Missing the Cold War
The process started with the fall of the Berlin Wall in November 1989, followed by the re-unification of Germany in November 1990. This heralded the end of the bi-polar world divided between capitalist and socialist camps, led by the White House in Washington and the Kremlin in Moscow. The Soviet Union, established though revolution as the world’s first mass socialist experience in 1917, collapsed before even reaching its 75th anniversary.
With the end of the Cold War, the concept of a uni-polar world became popular, with the U.S. the only pole to be taken into account. But neither in nature nor in politics can there be only one pole. The effects of the digital revolution, sourcing from the U.S., gradually helped China, ruled by the Communist Party, to grow as a major power in the global capitalist system. Russia has also slowly recovered, while the European Union has become a major economic power, if not a political one, with a recovering post-unification Germany.
During the Cold War there were a number of local-scale wars. Perhaps the most significant were in Vietnam due to U.S. involvement and later in Afghanistan due to Soviet involvement. The latter actually contributed to the disintegration of the Soviet Union, while other consequences remain a major problem for the world in the form of radical Islamist movements and cross-border terrorism. In a sense, the Afghan War started during the Cold War but did not end with its conclusion.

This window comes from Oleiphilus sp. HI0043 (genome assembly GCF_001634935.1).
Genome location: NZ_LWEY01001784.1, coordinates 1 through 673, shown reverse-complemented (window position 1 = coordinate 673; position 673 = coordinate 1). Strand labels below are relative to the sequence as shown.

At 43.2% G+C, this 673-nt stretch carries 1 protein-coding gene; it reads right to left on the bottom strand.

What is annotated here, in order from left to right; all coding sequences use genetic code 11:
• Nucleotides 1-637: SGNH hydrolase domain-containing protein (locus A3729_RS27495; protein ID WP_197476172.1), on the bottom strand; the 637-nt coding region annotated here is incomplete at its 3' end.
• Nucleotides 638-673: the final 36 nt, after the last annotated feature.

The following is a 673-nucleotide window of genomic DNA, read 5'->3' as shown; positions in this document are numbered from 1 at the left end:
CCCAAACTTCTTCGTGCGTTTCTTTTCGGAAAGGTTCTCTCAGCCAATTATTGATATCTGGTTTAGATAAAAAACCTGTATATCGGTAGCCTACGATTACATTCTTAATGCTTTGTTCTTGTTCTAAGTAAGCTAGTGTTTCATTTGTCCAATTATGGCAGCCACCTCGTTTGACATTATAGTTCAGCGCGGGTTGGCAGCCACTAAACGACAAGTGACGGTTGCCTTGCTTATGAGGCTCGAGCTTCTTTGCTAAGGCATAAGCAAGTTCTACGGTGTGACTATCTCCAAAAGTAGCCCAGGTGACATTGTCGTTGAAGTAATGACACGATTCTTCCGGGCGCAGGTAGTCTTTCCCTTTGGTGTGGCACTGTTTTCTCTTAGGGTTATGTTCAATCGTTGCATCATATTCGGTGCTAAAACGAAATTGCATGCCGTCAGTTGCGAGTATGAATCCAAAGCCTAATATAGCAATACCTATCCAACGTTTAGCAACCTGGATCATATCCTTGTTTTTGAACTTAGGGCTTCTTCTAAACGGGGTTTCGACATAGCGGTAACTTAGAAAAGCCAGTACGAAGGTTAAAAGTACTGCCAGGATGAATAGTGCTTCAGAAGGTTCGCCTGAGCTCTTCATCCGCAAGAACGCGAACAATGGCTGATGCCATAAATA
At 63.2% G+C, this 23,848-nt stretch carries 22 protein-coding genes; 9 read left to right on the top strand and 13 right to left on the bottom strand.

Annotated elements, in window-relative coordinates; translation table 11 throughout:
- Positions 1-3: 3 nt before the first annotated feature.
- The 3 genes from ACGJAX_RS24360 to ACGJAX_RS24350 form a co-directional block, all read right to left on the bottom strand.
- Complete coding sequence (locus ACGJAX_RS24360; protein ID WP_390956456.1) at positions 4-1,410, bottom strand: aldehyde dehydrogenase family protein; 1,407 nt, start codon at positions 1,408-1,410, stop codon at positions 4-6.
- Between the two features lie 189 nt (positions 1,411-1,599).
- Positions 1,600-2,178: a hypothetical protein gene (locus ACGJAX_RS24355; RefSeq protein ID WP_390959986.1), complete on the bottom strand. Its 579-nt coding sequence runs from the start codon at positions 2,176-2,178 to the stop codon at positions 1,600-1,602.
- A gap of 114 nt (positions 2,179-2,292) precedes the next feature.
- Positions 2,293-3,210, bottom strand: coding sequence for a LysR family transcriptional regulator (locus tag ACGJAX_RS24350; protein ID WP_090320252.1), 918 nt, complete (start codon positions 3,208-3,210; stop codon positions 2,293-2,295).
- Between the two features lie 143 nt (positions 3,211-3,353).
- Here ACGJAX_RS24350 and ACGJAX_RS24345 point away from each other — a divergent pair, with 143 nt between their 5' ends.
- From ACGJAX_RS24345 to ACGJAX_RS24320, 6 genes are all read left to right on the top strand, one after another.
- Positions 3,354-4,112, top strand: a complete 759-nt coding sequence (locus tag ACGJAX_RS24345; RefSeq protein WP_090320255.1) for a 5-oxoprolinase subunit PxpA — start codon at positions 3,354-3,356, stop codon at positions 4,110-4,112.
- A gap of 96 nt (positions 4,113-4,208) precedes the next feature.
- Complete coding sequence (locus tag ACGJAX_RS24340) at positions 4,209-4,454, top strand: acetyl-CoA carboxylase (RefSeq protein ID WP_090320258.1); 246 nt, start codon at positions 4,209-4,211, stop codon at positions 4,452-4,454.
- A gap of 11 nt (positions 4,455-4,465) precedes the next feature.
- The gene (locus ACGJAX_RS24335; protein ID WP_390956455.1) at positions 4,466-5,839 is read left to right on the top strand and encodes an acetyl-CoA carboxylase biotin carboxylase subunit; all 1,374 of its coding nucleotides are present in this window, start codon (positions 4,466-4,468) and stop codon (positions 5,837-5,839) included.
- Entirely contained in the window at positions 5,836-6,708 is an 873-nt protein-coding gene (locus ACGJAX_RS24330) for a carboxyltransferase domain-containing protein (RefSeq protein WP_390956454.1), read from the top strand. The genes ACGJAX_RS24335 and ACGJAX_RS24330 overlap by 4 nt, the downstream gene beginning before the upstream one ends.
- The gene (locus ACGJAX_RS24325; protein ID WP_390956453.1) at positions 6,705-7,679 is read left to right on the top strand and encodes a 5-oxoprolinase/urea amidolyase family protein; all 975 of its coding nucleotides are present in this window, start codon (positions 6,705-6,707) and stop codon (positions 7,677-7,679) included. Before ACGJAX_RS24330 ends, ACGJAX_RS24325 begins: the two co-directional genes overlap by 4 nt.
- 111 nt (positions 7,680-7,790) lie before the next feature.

Optimists hoped a more peaceful world would emerge from a uni-polar world order. But in fact the world transformed into a multi-polar order. The resulting wars (and the consequences of them, including massive migration flows) have became a routine of politics, especially in the Middle East-Southern Europe axis where Turkey is located. A much greater loss of life, destruction and destabilization have taken place in the post-Cold War period, especially in the Middle East, the Caucasus and the Balkans, compared to the bi-polar Cold War era.
Due to what used to be called as the “Balance of Terror,” during the Cold War there was little threat of an escalating Third World War. The so-called “Balance of Terror” dictated a status quo defined by massive stocks of nuclear weapons in the hands of both sides, meaning that even the one who pushed the red button first had no chance of surviving. Today not only are societies threatened by cross-border terrorism, religious and ethnic fanaticism, and xenophobia, there is also the possibility of none-state, terrorist actors acquiring nuclear, biological or chemical weapons of mass destruction. The world is not a safer place in the post-Cold War era.
With leaders everywhere looking to collect ever more power in their hands - and being ready to take every measure necessary to achieve that - the optimism that prevailed with the end of the Cold War is giving way to a mounting pessimism on both a regional and a global scale.